Early Wednesday, I jokingly asked Snellville Mayor Jerry Oberholtzer if he might want to grab a cocktail later that evening. I had a feeling he might need one. A hearing on the legalities of a city ordinance that OK’d Sunday alcohol sales wasn’t even under way yet.
But gut instinct and common sense told me Magistrate Mark A. Lewis might spank the Snellville City Council for its Dec. 14 decision to approve Sunday sales by council vote, rather than referendum.
That decision didn’t sit well with some residents; eight of them filed a civil lawsuit against the city. Which brought us Wednesday to courtroom 3l in the Gwinnett Justice and Administration Center in Lawrenceville.
Plaintiff Donald R. Denny approached me during a break in the proceedings. He explained why he and his co-plaintiffs filed suit. All they wanted city leaders to do, he said, was hold a referendum.
Our issue “has nothing to do with religion,” he told me.
I won’t bore you with the sometimes heady, occasionally cryptic lawyer talk that transpired during the hearing. Suffice it to say that neither Ben Matlock nor Perry Mason was in the courtroom.
The city’s defense appeared doomed from the get-go. Its focus was some hard-to-explain state provision that says counties with populations above 160,0000 — and municipalities within those counties — can decide Sunday alcohol sales — as appropriate.
Apparently, a majority of the city leaders, and their counsel, interpreted “as appropriate” to mean the City Council could vote on the matter and bypass a clearly worded state law that calls for a referendum.
From my perch, Magistrate Lewis appeared perturbed and annoyed throughout the hearing. Especially with the defense. He repeated the same line ad nauseam to attorneys for the defense and the plaintiffs:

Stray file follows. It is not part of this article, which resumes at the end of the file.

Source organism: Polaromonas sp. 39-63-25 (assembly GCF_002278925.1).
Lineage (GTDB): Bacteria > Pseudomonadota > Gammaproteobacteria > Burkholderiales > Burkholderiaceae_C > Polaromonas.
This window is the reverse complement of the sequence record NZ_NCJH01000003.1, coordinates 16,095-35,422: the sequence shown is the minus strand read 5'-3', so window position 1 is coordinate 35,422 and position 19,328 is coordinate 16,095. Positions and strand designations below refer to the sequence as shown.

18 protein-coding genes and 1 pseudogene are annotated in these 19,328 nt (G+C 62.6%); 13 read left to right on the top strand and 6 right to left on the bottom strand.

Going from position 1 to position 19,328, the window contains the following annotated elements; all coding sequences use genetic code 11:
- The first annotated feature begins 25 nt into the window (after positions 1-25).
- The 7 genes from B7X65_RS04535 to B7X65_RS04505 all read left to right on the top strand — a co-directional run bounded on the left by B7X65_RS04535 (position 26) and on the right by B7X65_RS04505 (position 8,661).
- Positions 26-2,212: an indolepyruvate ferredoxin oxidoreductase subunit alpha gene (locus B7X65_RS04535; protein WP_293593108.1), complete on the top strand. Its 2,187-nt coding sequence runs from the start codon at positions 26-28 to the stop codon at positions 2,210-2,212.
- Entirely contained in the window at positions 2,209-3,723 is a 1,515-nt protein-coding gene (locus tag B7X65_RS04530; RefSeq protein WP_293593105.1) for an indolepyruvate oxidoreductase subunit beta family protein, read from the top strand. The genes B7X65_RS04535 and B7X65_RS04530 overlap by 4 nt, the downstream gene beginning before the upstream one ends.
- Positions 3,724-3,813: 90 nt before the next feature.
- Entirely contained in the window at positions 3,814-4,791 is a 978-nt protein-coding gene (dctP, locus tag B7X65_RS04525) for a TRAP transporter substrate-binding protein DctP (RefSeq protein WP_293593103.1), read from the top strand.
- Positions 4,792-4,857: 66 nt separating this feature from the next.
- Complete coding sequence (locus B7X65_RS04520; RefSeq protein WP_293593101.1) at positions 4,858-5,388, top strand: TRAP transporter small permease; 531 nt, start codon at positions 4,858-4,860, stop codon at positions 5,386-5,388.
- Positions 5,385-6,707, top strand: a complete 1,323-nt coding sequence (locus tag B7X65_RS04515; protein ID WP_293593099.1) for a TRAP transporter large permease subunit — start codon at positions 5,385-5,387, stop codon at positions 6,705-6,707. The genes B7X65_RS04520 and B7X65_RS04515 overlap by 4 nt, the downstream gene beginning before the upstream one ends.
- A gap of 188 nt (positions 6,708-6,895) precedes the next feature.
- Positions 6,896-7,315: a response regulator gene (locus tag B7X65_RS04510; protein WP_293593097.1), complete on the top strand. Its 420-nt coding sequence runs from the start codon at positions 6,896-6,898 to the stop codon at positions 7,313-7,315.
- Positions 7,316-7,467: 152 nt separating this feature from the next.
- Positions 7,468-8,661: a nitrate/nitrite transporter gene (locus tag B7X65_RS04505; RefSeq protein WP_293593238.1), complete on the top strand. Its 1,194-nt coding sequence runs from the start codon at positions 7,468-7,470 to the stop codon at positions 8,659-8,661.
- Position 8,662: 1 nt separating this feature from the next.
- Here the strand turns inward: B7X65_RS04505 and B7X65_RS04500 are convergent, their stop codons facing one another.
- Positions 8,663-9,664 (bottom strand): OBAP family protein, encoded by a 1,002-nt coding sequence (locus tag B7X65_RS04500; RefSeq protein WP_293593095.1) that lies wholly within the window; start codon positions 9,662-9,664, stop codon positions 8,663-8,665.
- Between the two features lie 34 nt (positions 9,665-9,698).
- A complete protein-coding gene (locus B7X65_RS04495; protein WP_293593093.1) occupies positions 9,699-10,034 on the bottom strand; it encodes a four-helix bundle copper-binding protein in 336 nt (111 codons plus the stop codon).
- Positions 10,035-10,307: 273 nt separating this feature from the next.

“This court does not wish to make law,” he said. “It wishes to interpret the law.”
And that’s what he did.
Lewis overturned the City Council’s approval of Sunday alcohol sales. He issued a permanent injunction that shut off the taps at restaurants on Sundays. And he invalidated the seven licenses the city handed out under the authority of what Lewis deemed an illegally passed ordinance.
“What the city of Snellville did ... was disenfranchise voters,” he told the courtroom.
Thing is, Councilwoman Kelly Kautz had said as much when city officials debated the issue last year. She’d been one of two city officials against amending the city’s liquor laws by council vote, and not referendum.
Of course, the Fat Lady has yet to sing as it relates to this matter. Oberholtzer told AJC reporter Shane Blatt as much immediately after the hearing.
“My recommendation would be to appeal it,” said Oberholtzer, who turned beet-red when the ruling was issued. “It ain’t over.”
With this being Snellville, you can toast to that.
Rick Badie, an Opinion columnist, is based in Gwinnett. Reach him at email@example.com or 770-263-3875.
The Badie Tour: Rick Badie next visits the Hope Clinic in Lawrenceville.